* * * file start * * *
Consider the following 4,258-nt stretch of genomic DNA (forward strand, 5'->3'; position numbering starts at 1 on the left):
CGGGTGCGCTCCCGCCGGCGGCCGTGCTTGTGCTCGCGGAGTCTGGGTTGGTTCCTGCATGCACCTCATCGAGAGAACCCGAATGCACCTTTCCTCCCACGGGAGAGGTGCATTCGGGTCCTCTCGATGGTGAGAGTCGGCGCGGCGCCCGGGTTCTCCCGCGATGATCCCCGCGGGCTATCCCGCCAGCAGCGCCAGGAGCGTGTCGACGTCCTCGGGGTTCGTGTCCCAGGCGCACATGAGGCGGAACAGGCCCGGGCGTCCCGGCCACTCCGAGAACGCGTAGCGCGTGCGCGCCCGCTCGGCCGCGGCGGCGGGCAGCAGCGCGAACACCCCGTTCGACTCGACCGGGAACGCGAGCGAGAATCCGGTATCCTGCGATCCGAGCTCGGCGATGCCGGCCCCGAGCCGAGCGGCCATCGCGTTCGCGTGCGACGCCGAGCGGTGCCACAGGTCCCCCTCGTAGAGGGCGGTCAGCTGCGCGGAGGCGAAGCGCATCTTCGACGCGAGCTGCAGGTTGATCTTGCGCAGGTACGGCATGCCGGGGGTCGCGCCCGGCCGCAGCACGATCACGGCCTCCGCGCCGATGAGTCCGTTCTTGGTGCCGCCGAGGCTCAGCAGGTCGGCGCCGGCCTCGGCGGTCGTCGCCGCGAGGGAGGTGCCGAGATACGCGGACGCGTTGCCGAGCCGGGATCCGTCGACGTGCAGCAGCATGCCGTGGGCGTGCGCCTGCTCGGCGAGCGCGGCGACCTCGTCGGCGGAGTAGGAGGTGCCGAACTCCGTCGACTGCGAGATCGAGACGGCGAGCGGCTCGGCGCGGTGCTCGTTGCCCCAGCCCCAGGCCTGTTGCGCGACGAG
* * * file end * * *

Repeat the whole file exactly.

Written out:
Consider the following 4,258-nt stretch of genomic DNA (forward strand, 5'->3'; position numbering starts at 1 on the left):
CGGGTGCGCTCCCGCCGGCGGCCGTGCTTGTGCTCGCGGAGTCTGGGTTGGTTCCTGCATGCACCTCATCGAGAGAACCCGAATGCACCTTTCCTCCCACGGGAGAGGTGCATTCGGGTCCTCTCGATGGTGAGAGTCGGCGCGGCGCCCGGGTTCTCCCGCGATGATCCCCGCGGGCTATCCCGCCAGCAGCGCCAGGAGCGTGTCGACGTCCTCGGGGTTCGTGTCCCAGGCGCACATGAGGCGGAACAGGCCCGGGCGTCCCGGCCACTCCGAGAACGCGTAGCGCGTGCGCGCCCGCTCGGCCGCGGCGGCGGGCAGCAGCGCGAACACCCCGTTCGACTCGACCGGGAACGCGAGCGAGAATCCGGTATCCTGCGATCCGAGCTCGGCGATGCCGGCCCCGAGCCGAGCGGCCATCGCGTTCGCGTGCGACGCCGAGCGGTGCCACAGGTCCCCCTCGTAGAGGGCGGTCAGCTGCGCGGAGGCGAAGCGCATCTTCGACGCGAGCTGCAGGTTGATCTTGCGCAGGTACGGCATGCCGGGGGTCGCGCCCGGCCGCAGCACGATCACGGCCTCCGCGCCGATGAGTCCGTTCTTGGTGCCGCCGAGGCTCAGCAGGTCGGCGCCGGCCTCGGCGGTCGTCGCCGCGAGGGAGGTGCCGAGATACGCGGACGCGTTGCCGAGCCGGGATCCGTCGACGTGCAGCAGCATGCCGTGGGCGTGCGCCTGCTCGGCGAGCGCGGCGACCTCGTCGGCGGAGTAGGAGGTGCCGAACTCCGTCGACTGCGAGATCGAGACGGCGAGCGGCTCGGCGCGGTGCTCGTTGCCCCAGCCCCAGGCCTGTTGCGCGACGAG